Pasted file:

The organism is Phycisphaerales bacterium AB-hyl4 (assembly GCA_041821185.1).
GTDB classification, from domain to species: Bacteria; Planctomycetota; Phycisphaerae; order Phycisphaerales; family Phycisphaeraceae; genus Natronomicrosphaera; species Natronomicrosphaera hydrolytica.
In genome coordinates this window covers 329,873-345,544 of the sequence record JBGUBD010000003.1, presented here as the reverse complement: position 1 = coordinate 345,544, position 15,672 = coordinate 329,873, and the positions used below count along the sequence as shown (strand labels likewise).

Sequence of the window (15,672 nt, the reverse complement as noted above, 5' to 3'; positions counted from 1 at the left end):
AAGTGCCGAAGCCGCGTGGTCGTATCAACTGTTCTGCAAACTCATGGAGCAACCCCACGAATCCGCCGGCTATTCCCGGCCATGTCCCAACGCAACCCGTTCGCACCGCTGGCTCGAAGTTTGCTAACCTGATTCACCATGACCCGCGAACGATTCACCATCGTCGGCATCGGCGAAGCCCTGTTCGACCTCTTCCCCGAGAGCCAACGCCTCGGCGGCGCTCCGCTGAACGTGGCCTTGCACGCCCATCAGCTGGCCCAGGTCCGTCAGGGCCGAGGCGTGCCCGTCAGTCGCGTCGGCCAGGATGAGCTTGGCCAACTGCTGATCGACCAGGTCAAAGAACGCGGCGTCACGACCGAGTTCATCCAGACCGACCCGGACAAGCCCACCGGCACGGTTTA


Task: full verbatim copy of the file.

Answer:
The organism is Phycisphaerales bacterium AB-hyl4 (assembly GCA_041821185.1).
GTDB classification, from domain to species: Bacteria; Planctomycetota; Phycisphaerae; order Phycisphaerales; family Phycisphaeraceae; genus Natronomicrosphaera; species Natronomicrosphaera hydrolytica.
In genome coordinates this window covers 329,873-345,544 of the sequence record JBGUBD010000003.1, presented here as the reverse complement: position 1 = coordinate 345,544, position 15,672 = coordinate 329,873, and the positions used below count along the sequence as shown (strand labels likewise).

Sequence of the window (15,672 nt, the reverse complement as noted above, 5' to 3'; positions counted from 1 at the left end):
AAGTGCCGAAGCCGCGTGGTCGTATCAACTGTTCTGCAAACTCATGGAGCAACCCCACGAATCCGCCGGCTATTCCCGGCCATGTCCCAACGCAACCCGTTCGCACCGCTGGCTCGAAGTTTGCTAACCTGATTCACCATGACCCGCGAACGATTCACCATCGTCGGCATCGGCGAAGCCCTGTTCGACCTCTTCCCCGAGAGCCAACGCCTCGGCGGCGCTCCGCTGAACGTGGCCTTGCACGCCCATCAGCTGGCCCAGGTCCGTCAGGGCCGAGGCGTGCCCGTCAGTCGCGTCGGCCAGGATGAGCTTGGCCAACTGCTGATCGACCAGGTCAAAGAACGCGGCGTCACGACCGAGTTCATCCAGACCGACCCGGACAAGCCCACCGGCACGGTTTA